story & photos by Tom Shaver
Ah, mushroom season! When the sound of raindrops on rooftops brings visions of earthfruit exploding from the duff in firework-like profusion, growing before your eyes. Yeah! It’s raining! Let’s go OUTSIDE and catch the show!
Yet not every foray yields an overflowing basket, especially if you have a narrow repertoire of mushrooms that you know. After many years of mushroom hunting, I still have foraging sessions where my favorites are elusive, while abundant are a kind of mushroom that I don’t recognize.
As a self-taught mushroom hunter, I’ve become proficient at using identification keys so I can be absolutely confident serving the mushrooms I find at group dinners and selling at farmer’s markets and restaurants. I’d like to share here a few tips about getting to know a new mushroom, tips I share with people who attend workshops that I lead on my land or at events such as the Not So Simple Living Fair, as well as wine and mushroom pairings.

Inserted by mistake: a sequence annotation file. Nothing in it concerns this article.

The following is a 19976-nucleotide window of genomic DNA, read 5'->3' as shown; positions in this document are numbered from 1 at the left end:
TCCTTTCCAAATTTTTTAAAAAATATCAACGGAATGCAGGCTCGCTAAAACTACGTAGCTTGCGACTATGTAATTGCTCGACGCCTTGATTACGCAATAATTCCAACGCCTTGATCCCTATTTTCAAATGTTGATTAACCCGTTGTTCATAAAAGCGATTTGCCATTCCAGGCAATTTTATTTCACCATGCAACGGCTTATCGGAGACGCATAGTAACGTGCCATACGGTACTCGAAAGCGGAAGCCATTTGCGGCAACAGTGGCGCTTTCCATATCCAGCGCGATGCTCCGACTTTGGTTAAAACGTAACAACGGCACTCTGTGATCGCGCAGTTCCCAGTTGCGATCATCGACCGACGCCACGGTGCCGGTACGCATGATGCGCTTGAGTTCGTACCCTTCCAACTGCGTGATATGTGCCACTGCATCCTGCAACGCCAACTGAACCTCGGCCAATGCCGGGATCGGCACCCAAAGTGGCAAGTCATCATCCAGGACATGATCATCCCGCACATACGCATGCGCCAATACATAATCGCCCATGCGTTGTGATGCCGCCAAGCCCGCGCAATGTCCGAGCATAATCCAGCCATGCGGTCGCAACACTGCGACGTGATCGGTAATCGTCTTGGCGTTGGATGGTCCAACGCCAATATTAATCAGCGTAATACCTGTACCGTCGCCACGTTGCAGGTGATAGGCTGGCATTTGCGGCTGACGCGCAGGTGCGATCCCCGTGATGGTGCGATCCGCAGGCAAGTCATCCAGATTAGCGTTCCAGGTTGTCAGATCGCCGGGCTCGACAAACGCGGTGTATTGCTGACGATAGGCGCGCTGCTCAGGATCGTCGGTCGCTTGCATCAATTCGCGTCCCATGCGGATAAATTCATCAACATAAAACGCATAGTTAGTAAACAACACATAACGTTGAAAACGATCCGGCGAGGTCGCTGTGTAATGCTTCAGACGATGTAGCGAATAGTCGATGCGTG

1) LOCATION, LOCATION, LOCATION
The first thing to consider is finding a dependable place to forage. I am lucky to live on a 200-acre property that has both redwood forest and oak woodland. When conditions are right, I can walk out my door and be gathering mushrooms almost immediately, returning in an hour or two with a full basket of mushrooms (10 to 15 pounds).
I know most people don’t have 200 acres of wild land outside their door, yet don’t let that discourage you. I’ve met experienced urban foragers who have a wide array of secret locations and end up with more harvest volume per year than I do. I was building houses in Santa Cruz when I began learning about mushrooms. I would leave a half hour early from work so that I could stop by a park on the way home for some Oysters, and maybe have a Chanterelle patch staked out that I could check at lunch.